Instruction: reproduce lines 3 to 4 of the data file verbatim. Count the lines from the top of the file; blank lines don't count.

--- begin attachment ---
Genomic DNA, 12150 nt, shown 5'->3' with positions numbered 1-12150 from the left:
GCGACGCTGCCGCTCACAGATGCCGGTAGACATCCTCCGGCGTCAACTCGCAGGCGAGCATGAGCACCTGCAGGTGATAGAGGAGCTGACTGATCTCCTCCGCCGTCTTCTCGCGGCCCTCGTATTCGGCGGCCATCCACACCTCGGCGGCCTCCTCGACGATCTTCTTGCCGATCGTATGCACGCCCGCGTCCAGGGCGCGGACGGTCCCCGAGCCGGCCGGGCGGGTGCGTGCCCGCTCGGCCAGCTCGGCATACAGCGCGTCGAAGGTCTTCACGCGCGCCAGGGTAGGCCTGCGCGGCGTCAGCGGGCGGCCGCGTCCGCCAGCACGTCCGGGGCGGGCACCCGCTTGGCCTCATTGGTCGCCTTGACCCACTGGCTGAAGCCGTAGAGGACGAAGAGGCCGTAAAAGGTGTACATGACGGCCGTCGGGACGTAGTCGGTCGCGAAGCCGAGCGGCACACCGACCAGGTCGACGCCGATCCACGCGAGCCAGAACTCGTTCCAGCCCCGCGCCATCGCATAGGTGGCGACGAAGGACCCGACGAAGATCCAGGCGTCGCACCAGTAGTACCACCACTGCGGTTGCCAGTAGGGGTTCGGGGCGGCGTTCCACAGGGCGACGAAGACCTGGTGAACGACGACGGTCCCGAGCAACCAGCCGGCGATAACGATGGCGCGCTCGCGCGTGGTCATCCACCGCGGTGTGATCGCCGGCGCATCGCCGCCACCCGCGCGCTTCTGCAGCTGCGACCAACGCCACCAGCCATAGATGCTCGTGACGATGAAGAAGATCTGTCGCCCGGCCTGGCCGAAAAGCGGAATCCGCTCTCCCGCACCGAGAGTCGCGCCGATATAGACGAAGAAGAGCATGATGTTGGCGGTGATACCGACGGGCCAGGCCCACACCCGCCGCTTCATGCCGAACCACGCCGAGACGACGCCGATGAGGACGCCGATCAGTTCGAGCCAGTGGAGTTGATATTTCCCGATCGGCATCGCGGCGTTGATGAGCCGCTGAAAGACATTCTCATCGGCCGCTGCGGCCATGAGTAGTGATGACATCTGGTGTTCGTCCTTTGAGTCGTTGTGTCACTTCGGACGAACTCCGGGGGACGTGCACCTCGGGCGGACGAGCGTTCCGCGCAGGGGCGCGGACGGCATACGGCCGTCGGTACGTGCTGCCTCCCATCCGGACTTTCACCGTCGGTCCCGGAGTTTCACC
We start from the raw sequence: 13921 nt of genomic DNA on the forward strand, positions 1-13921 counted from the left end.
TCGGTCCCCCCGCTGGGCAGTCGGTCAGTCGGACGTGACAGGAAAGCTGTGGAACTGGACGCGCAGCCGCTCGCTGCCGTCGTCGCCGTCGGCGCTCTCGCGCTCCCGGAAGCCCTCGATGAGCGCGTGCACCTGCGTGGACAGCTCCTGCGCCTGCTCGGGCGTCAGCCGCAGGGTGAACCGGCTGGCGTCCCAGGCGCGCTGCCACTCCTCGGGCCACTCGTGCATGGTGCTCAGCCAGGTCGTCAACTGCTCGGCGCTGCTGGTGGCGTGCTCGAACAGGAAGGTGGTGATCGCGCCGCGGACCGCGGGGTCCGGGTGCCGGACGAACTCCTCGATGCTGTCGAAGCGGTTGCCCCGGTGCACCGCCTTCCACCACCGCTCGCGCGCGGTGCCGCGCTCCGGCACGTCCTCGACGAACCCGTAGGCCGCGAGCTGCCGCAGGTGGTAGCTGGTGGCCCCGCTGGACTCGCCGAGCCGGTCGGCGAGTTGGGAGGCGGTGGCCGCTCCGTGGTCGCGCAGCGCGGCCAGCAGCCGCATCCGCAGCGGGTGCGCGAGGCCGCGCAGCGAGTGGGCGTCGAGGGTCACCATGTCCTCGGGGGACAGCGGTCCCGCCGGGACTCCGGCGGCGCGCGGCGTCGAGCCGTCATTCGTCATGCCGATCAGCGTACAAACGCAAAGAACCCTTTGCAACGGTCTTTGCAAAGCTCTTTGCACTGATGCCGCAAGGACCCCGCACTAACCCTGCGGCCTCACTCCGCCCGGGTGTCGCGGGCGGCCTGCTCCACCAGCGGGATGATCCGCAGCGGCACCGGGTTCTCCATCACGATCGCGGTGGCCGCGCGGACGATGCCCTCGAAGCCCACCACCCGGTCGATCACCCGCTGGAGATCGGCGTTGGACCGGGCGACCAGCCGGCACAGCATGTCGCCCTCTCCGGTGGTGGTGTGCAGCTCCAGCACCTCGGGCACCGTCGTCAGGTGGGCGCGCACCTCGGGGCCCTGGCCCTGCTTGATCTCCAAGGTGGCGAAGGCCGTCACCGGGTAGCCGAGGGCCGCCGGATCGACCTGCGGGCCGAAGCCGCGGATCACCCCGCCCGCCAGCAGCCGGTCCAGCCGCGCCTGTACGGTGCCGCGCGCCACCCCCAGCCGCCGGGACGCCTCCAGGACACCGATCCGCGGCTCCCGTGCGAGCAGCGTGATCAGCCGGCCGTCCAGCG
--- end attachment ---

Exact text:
We start from the raw sequence: 13921 nt of genomic DNA on the forward strand, positions 1-13921 counted from the left end.
TCGGTCCCCCCGCTGGGCAGTCGGTCAGTCGGACGTGACAGGAAAGCTGTGGAACTGGACGCGCAGCCGCTCGCTGCCGTCGTCGCCGTCGGCGCTCTCGCGCTCCCGGAAGCCCTCGATGAGCGCGTGCACCTGCGTGGACAGCTCCTGCGCCTGCTCGGGCGTCAGCCGCAGGGTGAACCGGCTGGCGTCCCAGGCGCGCTGCCACTCCTCGGGCCACTCGTGCATGGTGCTCAGCCAGGTCGTCAACTGCTCGGCGCTGCTGGTGGCGTGCTCGAACAGGAAGGTGGTGATCGCGCCGCGGACCGCGGGGTCCGGGTGCCGGACGAACTCCTCGATGCTGTCGAAGCGGTTGCCCCGGTGCACCGCCTTCCACCACCGCTCGCGCGCGGTGCCGCGCTCCGGCACGTCCTCGACGAACCCGTAGGCCGCGAGCTGCCGCAGGTGGTAGCTGGTGGCCCCGCTGGACTCGCCGAGCCGGTCGGCGAGTTGGGAGGCGGTGGCCGCTCCGTGGTCGCGCAGCGCGGCCAGCAGCCGCATCCGCAGCGGGTGCGCGAGGCCGCGCAGCGAGTGGGCGTCGAGGGTCACCATGTCCTCGGGGGACAGCGGTCCCGCCGGGACTCCGGCGGCGCGCGGCGTCGAGCCGTCATTCGTCATGCCGATCAGCGTACAAACGCAAAGAACCCTTTGCAACGGTCTTTGCAAAGCTCTTTGCACTGATGCCGCAAGGACCCCGCACTAACCCTGCGGCCTCACTCCGCCCGGGTGTCGCGGGCGGCCTGCTCCACCAGCGGGATGATCCGCAGCGGCACCGGGTTCTCCATCACGATCGCGGTGGCCGCGCGGACGATGCCCTCGAAGCCCACCACCCGGTCGATCACCCGCTGGAGATCGGCGTTGGACCGGGCGACCAGCCGGCACAGCATGTCGCCCTCTCCGGTGGTGGTGTGCAGCTCCAGCACCTCGGGCACCGTCGTCAGGTGGGCGCGCACCTCGGGGCCCTGGCCCTGCTTGATCTCCAAGGTGGCGAAGGCCGTCACCGGGTAGCCGAGGGCCGCCGGATCGACCTGCGGGCCGAAGCCGCGGATCACCCCGCCCGCCAGCAGCCGGTCCAGCCGCGCCTGTACGGTGCCGCGCGCCACCCCCAGCCGCCGGGACGCCTCCAGGACACCGATCCGCGGCTCCCGTGCGAGCAGCGTGATCAGCCGGCCGTCCAGCG